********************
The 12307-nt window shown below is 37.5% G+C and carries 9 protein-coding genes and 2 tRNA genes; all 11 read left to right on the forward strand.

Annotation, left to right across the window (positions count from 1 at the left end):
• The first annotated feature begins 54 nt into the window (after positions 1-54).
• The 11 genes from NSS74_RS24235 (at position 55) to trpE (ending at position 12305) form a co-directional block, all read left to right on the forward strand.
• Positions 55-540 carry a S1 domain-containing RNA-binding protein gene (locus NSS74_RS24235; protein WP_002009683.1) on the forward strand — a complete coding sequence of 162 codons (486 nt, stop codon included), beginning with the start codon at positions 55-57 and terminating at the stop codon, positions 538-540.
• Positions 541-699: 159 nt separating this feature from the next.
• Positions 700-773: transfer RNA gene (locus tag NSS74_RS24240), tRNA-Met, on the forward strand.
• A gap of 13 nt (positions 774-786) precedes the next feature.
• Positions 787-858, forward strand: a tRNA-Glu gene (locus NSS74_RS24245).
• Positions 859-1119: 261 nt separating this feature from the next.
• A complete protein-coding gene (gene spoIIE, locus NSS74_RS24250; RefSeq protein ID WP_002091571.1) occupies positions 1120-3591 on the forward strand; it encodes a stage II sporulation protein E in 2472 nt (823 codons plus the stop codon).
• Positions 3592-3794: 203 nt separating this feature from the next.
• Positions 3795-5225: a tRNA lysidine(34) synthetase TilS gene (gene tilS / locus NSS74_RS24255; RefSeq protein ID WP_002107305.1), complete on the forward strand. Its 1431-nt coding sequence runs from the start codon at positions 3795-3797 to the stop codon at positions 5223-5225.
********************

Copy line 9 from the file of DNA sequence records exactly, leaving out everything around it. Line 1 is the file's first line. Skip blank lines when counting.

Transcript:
• Positions 787-858, forward strand: a tRNA-Glu gene (locus NSS74_RS24245).